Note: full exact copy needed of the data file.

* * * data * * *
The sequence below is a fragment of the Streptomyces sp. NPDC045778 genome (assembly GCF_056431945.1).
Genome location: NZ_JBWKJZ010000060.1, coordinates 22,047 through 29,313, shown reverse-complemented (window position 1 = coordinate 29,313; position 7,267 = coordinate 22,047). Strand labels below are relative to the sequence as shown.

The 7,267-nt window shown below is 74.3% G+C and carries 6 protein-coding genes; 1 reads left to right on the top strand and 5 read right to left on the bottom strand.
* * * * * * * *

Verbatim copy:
The sequence below is a fragment of the Streptomyces sp. NPDC045778 genome (assembly GCF_056431945.1).
Genome location: NZ_JBWKJZ010000060.1, coordinates 22,047 through 29,313, shown reverse-complemented (window position 1 = coordinate 29,313; position 7,267 = coordinate 22,047). Strand labels below are relative to the sequence as shown.

The 7,267-nt window shown below is 74.3% G+C and carries 6 protein-coding genes; 1 reads left to right on the top strand and 5 read right to left on the bottom strand.